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George B. Cunningham, Erin Buzuvis and Chris Mosier

). Although the bills varied slightly, they all sought to restrict access to the facility one could use—whether a restroom, locker room, or a similar facility—based on that person’s sex assigned at birth. As transgender individuals’ sex assigned at birth differs from their gender identity and/or gender

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Shannon S. C. Herrick and Lindsay R. Duncan

It is well documented that individuals with minority sexual orientations and minority gender identities [ie, lesbian, gay, bisexual, transgender, queer, etc (LGBTQ+)] experience discrimination, stigmatization, and marginalization on a variety of institutional and personal levels. 1 , 2 The

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Heather Sykes

This article examines developments in gender policies in sport in relation to recent changes in transsexual rights legislation and gender identity activism. The Gay Games has developed a gender identity policy about “men, women, transgender and intersex” athletes. In 2004, the International Olympic Committee (IOC) introduced the Stockholm Consensus on sex reassignment surgery to allow “transsexual” athletes to compete at the Olympics. These developments do not indicate an overall increase in the acceptance of gender variance in the world of sport; rather, there has been ongoing resistance to inclusive gender policies in mainstream sport organizations. I argue this resistance is based on anxieties about the instability of the male/female gender binary and the emergence of queer gender subjectivities within women’s, gay, and mainstream sporting communities.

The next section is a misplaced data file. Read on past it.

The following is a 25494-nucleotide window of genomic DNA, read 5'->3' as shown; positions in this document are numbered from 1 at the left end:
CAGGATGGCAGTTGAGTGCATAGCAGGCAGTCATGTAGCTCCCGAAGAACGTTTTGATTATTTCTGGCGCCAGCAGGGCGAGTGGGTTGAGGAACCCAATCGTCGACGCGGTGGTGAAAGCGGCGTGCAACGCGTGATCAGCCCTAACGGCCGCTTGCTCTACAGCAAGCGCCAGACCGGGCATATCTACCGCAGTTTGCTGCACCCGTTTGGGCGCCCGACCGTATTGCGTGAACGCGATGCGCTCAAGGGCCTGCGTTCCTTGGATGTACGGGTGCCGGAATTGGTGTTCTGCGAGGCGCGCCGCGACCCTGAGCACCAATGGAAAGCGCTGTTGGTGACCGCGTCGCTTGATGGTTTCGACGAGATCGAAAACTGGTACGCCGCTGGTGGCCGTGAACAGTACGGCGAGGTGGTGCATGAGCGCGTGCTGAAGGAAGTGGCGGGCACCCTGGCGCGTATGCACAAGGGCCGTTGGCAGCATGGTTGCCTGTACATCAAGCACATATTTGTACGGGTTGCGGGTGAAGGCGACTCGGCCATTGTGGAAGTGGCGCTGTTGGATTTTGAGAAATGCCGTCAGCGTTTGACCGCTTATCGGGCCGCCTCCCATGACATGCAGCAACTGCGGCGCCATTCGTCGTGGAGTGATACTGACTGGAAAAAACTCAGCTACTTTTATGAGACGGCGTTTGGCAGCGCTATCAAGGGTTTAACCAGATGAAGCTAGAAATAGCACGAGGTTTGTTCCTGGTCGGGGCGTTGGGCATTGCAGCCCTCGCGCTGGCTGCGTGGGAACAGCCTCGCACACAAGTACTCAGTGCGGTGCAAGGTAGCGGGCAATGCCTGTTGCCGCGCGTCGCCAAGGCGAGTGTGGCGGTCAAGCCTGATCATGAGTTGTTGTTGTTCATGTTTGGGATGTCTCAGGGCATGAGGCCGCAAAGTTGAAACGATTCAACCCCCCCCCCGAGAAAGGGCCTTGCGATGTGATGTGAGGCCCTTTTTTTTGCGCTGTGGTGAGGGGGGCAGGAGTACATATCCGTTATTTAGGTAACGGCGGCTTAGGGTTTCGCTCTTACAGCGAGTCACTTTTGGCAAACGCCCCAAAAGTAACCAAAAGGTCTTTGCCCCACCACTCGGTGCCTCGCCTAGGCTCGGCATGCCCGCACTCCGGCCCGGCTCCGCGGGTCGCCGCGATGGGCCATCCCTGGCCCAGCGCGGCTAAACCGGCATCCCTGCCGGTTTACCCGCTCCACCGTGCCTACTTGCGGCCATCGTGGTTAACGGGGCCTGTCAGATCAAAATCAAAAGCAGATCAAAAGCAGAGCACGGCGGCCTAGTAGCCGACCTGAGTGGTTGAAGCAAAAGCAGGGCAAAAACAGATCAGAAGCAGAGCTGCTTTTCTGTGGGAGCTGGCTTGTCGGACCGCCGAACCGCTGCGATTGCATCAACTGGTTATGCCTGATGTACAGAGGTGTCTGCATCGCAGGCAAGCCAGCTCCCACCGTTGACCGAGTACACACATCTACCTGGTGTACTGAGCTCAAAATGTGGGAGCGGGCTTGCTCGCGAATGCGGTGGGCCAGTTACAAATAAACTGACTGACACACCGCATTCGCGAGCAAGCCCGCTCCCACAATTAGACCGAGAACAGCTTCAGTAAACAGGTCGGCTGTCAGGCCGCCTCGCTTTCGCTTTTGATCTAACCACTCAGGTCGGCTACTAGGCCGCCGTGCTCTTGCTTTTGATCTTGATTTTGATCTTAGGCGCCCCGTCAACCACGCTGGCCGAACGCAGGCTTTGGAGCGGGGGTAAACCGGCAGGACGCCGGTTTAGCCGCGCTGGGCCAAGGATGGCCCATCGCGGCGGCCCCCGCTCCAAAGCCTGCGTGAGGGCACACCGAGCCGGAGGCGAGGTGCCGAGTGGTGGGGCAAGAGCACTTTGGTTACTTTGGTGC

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Jenny Meggs, Mark Chen and Danielle Mounfield

Research has identified a correlation between prenatal markers of testosterone (2D4D) and sport performance. This relationship is thought to be explained by several important psychophysiological variables such as physical fitness and mental toughness. The current study sought to add to this body of research by examining the differences between high and low 2D4D, in measures of gender identity (Bem Sex Role Inventory) and mental toughness (the 48-item version of the Mental Toughness Questionnaire). A sample of 116 recreational (n = 59) and competitive netballers (n = 57) completed the psychological measures and provided right-hand scans from which 2D4D ratio measures were drawn. The key results included a large effect of low digit ratio on emotional control, life control, and interpersonal confidence. These findings suggest that 2D4D could provide a marker for sporting potential and mental toughness in female sport participants. However, future research may wish to establish the relative contribution of prenatal factors (e.g., 2D4D) and socialization factors (e.g., involvement in a sporting context) on sporting ability and related psychological variables.

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Tamar Z. Semerjian and Jodi H. Cohen